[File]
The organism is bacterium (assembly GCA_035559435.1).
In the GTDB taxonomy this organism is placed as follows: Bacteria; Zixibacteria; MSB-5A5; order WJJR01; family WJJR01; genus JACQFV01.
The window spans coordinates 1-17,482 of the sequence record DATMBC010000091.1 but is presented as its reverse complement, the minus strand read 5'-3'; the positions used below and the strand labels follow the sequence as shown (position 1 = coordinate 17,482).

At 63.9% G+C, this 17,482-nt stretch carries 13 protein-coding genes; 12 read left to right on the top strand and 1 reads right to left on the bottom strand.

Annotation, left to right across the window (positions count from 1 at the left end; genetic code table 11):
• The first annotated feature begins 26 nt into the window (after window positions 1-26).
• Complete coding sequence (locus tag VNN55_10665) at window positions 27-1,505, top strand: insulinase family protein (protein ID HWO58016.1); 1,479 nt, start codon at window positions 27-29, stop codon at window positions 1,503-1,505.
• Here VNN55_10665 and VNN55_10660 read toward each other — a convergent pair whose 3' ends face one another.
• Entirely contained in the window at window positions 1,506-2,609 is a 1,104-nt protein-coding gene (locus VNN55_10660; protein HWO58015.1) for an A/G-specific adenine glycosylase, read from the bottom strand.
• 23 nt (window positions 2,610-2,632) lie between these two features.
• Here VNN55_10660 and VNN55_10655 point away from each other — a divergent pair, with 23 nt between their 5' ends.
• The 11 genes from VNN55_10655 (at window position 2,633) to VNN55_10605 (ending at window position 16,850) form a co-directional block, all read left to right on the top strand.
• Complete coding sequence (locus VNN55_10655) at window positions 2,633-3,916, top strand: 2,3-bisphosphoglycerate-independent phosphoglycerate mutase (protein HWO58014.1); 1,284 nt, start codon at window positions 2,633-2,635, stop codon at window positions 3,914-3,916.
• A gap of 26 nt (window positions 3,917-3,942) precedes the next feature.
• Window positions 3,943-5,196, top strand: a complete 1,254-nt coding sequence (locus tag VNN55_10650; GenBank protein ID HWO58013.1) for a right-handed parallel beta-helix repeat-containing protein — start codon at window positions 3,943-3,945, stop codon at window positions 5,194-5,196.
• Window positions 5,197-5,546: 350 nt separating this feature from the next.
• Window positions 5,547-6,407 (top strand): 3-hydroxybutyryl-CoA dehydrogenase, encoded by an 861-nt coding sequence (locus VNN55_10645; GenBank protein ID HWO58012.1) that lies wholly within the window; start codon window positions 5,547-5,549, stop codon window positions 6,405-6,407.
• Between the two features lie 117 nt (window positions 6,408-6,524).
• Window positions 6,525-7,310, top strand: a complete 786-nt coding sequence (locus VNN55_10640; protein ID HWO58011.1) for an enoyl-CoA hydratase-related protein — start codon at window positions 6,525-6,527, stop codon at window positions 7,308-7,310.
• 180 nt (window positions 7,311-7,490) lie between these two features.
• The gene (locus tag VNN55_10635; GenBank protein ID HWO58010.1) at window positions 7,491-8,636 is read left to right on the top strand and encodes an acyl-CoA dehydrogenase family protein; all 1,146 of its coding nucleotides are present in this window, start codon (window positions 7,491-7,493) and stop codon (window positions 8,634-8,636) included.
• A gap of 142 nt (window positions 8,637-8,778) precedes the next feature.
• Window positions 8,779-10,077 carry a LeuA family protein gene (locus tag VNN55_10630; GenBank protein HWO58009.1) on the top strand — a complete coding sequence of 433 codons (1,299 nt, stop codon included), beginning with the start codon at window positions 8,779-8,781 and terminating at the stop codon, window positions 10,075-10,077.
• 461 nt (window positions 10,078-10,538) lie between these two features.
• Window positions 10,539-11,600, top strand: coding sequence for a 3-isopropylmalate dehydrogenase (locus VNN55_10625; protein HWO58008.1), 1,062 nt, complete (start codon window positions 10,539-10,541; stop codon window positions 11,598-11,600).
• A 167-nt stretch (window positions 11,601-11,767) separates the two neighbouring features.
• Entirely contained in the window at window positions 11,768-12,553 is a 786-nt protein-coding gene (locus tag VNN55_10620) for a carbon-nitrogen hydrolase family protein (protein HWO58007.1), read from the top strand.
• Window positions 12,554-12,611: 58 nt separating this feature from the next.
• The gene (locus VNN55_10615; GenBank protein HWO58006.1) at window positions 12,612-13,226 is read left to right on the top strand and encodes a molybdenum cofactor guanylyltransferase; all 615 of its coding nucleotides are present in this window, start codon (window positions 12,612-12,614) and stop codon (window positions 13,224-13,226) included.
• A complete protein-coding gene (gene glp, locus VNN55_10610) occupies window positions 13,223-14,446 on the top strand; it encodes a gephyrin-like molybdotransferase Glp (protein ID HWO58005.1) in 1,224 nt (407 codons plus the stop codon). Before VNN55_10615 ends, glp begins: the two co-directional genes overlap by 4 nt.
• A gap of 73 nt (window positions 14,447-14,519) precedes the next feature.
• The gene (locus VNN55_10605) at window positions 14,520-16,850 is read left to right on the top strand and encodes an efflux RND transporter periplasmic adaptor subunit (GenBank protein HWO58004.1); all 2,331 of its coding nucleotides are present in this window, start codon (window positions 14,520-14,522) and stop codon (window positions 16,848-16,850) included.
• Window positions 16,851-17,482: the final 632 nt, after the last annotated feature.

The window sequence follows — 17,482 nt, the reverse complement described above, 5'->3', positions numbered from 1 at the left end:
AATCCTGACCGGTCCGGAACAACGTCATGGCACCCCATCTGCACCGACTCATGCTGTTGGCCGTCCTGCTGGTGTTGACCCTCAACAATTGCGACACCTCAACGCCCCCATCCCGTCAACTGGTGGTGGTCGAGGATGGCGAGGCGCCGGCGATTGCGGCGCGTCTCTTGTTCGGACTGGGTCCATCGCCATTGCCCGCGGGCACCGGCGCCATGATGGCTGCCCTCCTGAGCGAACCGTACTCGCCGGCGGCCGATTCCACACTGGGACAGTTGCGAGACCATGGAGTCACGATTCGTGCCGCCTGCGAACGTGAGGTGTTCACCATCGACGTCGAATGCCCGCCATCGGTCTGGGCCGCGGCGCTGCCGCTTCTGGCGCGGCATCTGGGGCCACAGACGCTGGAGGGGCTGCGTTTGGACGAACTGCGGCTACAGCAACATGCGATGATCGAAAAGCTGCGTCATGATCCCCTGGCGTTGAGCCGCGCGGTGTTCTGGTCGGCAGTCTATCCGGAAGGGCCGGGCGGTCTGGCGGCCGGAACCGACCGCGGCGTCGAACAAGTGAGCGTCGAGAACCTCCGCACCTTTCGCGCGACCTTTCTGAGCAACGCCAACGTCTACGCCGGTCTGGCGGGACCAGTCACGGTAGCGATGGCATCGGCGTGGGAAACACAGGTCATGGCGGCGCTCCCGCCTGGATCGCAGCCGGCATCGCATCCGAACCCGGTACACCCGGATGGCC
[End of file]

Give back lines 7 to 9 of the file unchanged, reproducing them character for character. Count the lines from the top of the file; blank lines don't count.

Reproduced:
• Complete coding sequence (locus tag VNN55_10665) at window positions 27-1,505, top strand: insulinase family protein (protein ID HWO58016.1); 1,479 nt, start codon at window positions 27-29, stop codon at window positions 1,503-1,505.
• Here VNN55_10665 and VNN55_10660 read toward each other — a convergent pair whose 3' ends face one another.
• Entirely contained in the window at window positions 1,506-2,609 is a 1,104-nt protein-coding gene (locus VNN55_10660; protein HWO58015.1) for an A/G-specific adenine glycosylase, read from the bottom strand.